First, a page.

Travertine Tile: What To Know

Updated: Feb. 05, 2024

Travertine tile is a perennially popular choice for homeowners. Here's what you need to know about travertine tile before you choose it for your home.

Even if you’ve never thought twice about travertine tile, you’ve probably seen it in residential or commercial properties.

With its range of colors, deluxe look, mid-range price and relative ease of installation and care, travertine is a popular flooring choice for kitchens, bathrooms and other living spaces, as well as commercial interiors. Here’s a look at what travertine tile is and where it comes from, plus how to install and care for it.

What Is Travertine Tile?

Although they’re both sedimentary stone, travertine is not a type of marble, nor is it related to granite, a natural igneous rock. Instead, travertine is a natural limestone that forms when hot springs, rivers, lakes and other freshwater bodies evaporate and leave behind calcium-rich mineral deposits.

Travertine is most often associated with Italy, where it’s been a building material for thousands of years. Travertine tile is still sourced from quarries in Italy, as well as Turkey, Iran, Peru and Mexico. Purists say the travertine from Italy offers superior strength and density.

Pros and Cons of Travertine Tile

We asked Paolo Marchetti, a stonemason in Umbria, Italy who works regularly with travertine tile, to list some of its pros and cons.


  • Visual appeal: “Travertine tile creates a stylish look,” says Marchetti, “and can give a similar appearance to marble or granite at a lower cost than those materials.” He adds light-colored travertine tile flooring can make a space look larger.
  • Stays cool outdoors: “If you install travertine outside, under full sun, it doesn’t heat up,” says Marchetti. So for a pool surround, there’s no need to hotfoot it across scorching pavement, as you would with pavers or wood decking.
  • Easy to work with: “Travertine tile is medium density,” says Marchetti, “which makes it easier to cut without risk of breaking or chipping.” Travertine tile is also versatile. It can be used on floors, walls and stairways. It comes in lots of sizes, from tiny mosaic patterns to 24-in. by 36-in. slabs, or even larger if custom-ordered.


  • Scratches and stains easily: Travertine is porous. If not properly treated, it will absorb oils and other ointments. It can be stained by spilled liquids or even scored by acidic liquids like vinegar. “It also scratches easily,” says Marchetti, “so you need to be careful about moving heavy or sharp objects over it.”
  • It’s expensive: While travertine tile is cheaper than marble or granite, it’s still pricier than porcelain and ceramic tile. Although prices vary widely, on average travertine tile costs about $15 per square foot, plus installation. By comparison, ceramic tile may cost as little as $1 per square foot.
  • It’s full of holes: Travertine tile surfaces feature irregular veins, bands and holes. While some homeowners may leave them unfilled, most professionals recommend filling them with sanded grout or an epoxy grout made specifically for travertine. (Some travertine tile is sold with the holes already filled.) “Outside,” Marchetti says, “if water gets into the holes and freezes, it will crack the travertine.” And even in a warmer environment like South Florida, mold and algae can form outdoors and make those natural-colored holes and veins turn black. Indoors, Marchetti adds, dirt from routine use will build up in the holes and similarly discolor the tiles.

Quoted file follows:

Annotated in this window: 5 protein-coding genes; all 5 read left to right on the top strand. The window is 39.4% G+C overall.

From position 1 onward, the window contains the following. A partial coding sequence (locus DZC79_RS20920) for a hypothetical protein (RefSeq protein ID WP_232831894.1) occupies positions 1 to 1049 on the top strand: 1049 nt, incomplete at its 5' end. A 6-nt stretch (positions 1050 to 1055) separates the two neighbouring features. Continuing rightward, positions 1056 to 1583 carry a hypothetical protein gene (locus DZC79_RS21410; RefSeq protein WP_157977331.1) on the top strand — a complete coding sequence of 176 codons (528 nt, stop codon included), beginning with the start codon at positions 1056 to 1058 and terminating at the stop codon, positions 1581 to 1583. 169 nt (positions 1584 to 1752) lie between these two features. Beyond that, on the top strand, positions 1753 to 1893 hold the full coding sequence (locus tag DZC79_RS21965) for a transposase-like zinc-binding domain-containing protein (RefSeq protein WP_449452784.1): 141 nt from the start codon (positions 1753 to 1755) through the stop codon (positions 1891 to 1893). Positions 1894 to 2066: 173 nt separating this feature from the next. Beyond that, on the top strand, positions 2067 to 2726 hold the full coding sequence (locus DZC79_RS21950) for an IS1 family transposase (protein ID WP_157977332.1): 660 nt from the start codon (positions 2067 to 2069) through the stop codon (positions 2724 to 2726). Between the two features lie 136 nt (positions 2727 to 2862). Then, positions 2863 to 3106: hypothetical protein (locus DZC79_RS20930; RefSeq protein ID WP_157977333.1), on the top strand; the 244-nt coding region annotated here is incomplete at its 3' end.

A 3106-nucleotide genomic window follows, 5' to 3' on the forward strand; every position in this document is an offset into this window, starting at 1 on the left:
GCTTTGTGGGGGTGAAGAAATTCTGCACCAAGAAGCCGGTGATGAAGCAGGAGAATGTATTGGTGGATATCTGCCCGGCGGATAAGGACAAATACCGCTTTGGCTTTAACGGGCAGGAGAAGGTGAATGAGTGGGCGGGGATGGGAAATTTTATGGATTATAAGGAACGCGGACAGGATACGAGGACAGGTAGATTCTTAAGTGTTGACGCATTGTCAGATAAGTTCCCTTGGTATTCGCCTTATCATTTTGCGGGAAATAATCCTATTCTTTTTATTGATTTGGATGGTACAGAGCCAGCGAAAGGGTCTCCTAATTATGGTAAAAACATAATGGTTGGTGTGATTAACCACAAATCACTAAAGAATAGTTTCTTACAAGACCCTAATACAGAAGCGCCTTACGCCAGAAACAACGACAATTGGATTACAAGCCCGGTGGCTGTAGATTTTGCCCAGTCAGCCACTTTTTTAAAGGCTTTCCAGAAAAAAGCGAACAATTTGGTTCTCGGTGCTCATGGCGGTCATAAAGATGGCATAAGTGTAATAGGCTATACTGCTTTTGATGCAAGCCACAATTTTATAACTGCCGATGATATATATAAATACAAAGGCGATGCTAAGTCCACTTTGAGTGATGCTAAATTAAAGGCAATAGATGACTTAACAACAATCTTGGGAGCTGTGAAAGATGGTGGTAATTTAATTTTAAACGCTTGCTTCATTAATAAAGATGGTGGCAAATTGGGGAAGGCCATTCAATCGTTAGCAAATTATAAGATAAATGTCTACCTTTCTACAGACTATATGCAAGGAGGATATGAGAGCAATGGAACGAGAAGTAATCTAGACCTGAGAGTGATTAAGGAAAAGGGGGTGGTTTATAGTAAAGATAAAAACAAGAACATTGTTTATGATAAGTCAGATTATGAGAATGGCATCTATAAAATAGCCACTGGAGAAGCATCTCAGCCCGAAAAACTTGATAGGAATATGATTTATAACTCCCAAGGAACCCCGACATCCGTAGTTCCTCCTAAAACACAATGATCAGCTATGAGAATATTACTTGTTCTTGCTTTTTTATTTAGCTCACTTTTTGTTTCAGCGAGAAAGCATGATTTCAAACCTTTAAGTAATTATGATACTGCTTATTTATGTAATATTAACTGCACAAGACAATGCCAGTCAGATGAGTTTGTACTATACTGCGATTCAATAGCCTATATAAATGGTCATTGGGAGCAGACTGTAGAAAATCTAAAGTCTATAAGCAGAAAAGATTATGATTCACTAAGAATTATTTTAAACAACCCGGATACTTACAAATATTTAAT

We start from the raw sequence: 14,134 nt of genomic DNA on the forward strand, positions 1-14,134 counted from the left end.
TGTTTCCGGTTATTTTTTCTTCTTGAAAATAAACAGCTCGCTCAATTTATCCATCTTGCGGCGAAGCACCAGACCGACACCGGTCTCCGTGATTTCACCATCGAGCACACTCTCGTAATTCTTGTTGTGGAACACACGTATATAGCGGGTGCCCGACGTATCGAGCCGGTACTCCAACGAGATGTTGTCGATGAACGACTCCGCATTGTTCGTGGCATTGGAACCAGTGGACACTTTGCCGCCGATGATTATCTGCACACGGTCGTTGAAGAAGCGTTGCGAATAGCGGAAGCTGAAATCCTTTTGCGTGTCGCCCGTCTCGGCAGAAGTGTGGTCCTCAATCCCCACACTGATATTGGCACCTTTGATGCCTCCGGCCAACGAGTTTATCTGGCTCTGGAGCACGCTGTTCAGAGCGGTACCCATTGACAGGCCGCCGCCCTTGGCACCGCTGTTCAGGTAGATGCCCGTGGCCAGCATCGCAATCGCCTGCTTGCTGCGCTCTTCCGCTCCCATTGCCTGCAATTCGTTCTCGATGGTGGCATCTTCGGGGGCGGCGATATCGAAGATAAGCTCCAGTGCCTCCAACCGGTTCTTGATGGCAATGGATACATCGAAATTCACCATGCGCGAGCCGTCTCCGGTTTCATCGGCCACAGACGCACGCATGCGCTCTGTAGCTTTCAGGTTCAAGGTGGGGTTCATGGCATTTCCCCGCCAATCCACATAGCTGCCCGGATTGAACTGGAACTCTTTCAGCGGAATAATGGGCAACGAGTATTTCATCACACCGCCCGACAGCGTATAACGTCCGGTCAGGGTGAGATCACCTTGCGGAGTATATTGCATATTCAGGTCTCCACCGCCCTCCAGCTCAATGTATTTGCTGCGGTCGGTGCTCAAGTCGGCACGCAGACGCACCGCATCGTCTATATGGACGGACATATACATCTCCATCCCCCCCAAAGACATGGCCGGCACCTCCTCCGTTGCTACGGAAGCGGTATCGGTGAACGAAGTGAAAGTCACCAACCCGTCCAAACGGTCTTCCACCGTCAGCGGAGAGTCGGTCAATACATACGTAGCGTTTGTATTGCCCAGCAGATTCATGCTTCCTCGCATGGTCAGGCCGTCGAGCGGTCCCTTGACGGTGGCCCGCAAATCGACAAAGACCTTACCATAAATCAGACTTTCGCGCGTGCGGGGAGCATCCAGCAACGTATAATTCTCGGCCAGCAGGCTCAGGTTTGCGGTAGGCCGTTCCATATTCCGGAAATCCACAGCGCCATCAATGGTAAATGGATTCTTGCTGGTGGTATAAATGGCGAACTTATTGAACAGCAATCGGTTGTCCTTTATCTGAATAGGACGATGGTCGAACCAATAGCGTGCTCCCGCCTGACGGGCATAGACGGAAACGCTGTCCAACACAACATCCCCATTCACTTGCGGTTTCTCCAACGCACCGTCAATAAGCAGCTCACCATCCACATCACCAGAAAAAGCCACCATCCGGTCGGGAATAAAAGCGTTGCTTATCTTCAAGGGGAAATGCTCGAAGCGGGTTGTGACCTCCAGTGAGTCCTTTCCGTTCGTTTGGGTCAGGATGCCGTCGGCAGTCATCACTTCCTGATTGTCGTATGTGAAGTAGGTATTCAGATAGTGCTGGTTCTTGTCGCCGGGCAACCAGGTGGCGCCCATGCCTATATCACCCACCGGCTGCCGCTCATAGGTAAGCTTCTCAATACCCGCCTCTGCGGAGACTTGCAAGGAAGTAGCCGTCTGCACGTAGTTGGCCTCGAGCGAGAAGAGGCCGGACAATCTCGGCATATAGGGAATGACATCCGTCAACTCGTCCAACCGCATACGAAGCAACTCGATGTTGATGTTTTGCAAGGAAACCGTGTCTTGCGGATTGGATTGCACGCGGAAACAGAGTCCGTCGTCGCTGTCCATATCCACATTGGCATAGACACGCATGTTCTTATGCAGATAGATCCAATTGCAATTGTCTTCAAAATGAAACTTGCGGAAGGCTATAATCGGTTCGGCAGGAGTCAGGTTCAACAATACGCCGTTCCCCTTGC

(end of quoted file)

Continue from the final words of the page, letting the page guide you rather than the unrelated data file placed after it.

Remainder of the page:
Country kitchen diner, table and chairs, pine dresser, range cookermtreasure/Getty Images

Installing Travertine Tile

Marchetti says travertine tile can be installed by a competent DIYer, using the same tools as ceramic tile installation — a V-notched trowel and good-quality thin-set mortar. (Marchetti says white mortar is best.) He also recommends buying or renting a wet tile saw. And use tile spacers to keep your lines neat.

For grouting, Marchetti recommends two approaches.

If you bought travertine tile with pre-filled holes, put grout into the joints between the tiles. Then float it, a small area at a time, into the joints with a rubber grout float. Once the grout starts to firm up, wipe down the area with a damp but not dripping tile sponge.

If the tile hasn’t been pre-filled, you’ll have to apply grout and fill the holes in the tile surface at the same time. In that case, says Marchetti, “float the grout over the entire tile surface and the joints and make a few sweeps with the float to push the grout in.”

Once the grout starts to set, pass over it with the sponge in a circular motion, pushing excess grout into holes and joints. Then, with a fresh sponge, clean it diagonally.

Once the installation has set, treat the travertine tile with a natural stone sealer. This will keep liquids from penetrating the travertine without changing the appearance of the stone. Depending on use, you’ll need to repeat this treatment every year or two.

How To Clean Travertine Tile

Routine cleaning of travertine is about the same as any other tile surface. You can buy a floor cleaner made for natural stone, or just use an all-purpose floor cleaner as long as it doesn’t contain any vinegar, bleach, ammonia or corrosive ingredients. You can also steam mop your travertine floors, which helps extract dirt from any remaining holes.

For outside installations, use a pressure cleaner once or twice a year. Just keep it on the low setting so you don’t knock any grout loose.